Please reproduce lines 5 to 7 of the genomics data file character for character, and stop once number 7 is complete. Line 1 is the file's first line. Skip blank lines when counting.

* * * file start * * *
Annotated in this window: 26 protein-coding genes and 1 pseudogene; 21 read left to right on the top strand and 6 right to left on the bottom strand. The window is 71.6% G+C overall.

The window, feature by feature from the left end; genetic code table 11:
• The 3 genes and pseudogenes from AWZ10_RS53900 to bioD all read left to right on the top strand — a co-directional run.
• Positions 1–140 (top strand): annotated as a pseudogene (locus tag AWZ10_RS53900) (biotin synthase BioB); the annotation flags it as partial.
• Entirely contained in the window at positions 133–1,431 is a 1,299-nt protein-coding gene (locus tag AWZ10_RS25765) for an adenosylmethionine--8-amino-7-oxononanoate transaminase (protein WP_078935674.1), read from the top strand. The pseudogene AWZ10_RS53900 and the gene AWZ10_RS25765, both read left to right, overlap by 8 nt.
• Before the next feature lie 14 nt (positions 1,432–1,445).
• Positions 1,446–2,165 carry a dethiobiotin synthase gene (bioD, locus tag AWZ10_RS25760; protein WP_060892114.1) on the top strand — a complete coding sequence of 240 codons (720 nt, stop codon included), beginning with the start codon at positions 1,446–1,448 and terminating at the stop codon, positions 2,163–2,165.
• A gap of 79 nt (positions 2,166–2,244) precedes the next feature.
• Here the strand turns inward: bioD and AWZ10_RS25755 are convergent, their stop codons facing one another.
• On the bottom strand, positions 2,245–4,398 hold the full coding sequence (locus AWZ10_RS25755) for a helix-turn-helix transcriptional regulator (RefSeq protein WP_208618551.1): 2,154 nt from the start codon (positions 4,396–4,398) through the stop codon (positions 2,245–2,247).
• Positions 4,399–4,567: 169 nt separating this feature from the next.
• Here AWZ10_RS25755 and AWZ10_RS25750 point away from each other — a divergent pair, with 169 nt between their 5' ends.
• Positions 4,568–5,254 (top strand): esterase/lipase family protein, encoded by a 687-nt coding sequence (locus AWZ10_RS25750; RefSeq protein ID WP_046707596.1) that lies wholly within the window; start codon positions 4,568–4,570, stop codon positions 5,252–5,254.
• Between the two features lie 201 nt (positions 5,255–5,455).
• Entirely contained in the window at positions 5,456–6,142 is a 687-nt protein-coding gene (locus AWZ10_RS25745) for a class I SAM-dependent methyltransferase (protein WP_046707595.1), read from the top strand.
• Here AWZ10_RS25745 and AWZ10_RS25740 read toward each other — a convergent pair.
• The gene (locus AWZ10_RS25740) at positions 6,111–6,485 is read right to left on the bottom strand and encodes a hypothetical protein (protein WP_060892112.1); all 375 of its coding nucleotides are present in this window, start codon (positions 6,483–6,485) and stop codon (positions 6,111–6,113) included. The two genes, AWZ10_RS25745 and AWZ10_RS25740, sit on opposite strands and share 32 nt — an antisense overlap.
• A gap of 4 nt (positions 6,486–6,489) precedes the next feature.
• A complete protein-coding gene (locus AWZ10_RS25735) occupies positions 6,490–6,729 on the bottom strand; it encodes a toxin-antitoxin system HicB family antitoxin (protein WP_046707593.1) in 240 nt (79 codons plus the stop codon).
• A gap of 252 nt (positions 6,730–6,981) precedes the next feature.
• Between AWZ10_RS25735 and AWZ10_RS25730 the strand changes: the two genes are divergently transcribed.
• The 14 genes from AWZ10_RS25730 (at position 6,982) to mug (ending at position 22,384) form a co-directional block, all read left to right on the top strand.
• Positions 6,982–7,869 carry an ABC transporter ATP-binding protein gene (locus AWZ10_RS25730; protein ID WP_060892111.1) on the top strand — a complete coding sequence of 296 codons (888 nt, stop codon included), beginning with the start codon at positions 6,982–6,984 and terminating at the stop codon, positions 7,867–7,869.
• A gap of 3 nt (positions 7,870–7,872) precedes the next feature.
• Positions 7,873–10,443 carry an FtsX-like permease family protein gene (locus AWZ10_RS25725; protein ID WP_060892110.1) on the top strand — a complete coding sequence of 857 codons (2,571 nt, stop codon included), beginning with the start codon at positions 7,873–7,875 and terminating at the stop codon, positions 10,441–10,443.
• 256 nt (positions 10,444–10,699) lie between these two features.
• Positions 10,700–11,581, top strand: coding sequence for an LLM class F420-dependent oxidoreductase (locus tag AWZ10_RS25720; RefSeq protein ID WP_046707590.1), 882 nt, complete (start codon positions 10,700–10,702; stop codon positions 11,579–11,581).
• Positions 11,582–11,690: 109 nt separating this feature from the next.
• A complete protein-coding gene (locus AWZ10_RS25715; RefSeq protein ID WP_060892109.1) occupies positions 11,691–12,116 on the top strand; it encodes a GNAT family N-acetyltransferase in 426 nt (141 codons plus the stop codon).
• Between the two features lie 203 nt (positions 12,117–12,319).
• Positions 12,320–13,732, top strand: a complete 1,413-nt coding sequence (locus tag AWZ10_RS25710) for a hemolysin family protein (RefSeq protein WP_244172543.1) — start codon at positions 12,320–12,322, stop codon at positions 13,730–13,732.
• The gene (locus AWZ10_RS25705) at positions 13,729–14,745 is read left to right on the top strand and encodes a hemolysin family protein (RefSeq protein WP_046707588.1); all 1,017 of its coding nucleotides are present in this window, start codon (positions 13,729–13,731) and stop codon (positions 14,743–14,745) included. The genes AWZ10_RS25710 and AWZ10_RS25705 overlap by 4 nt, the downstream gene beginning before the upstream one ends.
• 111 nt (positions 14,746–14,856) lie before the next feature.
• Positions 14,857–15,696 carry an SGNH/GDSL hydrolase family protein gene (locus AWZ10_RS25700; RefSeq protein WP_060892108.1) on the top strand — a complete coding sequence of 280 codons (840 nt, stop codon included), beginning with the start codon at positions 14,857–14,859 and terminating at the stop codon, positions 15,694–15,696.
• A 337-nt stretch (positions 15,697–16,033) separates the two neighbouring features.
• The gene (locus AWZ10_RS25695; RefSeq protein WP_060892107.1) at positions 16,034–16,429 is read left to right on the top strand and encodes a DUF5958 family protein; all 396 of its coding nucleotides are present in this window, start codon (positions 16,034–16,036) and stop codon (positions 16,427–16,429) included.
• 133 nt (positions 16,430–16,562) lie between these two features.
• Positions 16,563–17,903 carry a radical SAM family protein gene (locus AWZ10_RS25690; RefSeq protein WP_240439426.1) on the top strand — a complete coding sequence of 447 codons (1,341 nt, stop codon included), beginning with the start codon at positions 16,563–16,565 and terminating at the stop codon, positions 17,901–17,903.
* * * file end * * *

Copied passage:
• Entirely contained in the window at positions 133–1,431 is a 1,299-nt protein-coding gene (locus tag AWZ10_RS25765) for an adenosylmethionine--8-amino-7-oxononanoate transaminase (protein WP_078935674.1), read from the top strand. The pseudogene AWZ10_RS53900 and the gene AWZ10_RS25765, both read left to right, overlap by 8 nt.
• Before the next feature lie 14 nt (positions 1,432–1,445).
• Positions 1,446–2,165 carry a dethiobiotin synthase gene (bioD, locus tag AWZ10_RS25760; protein WP_060892114.1) on the top strand — a complete coding sequence of 240 codons (720 nt, stop codon included), beginning with the start codon at positions 1,446–1,448 and terminating at the stop codon, positions 2,163–2,165.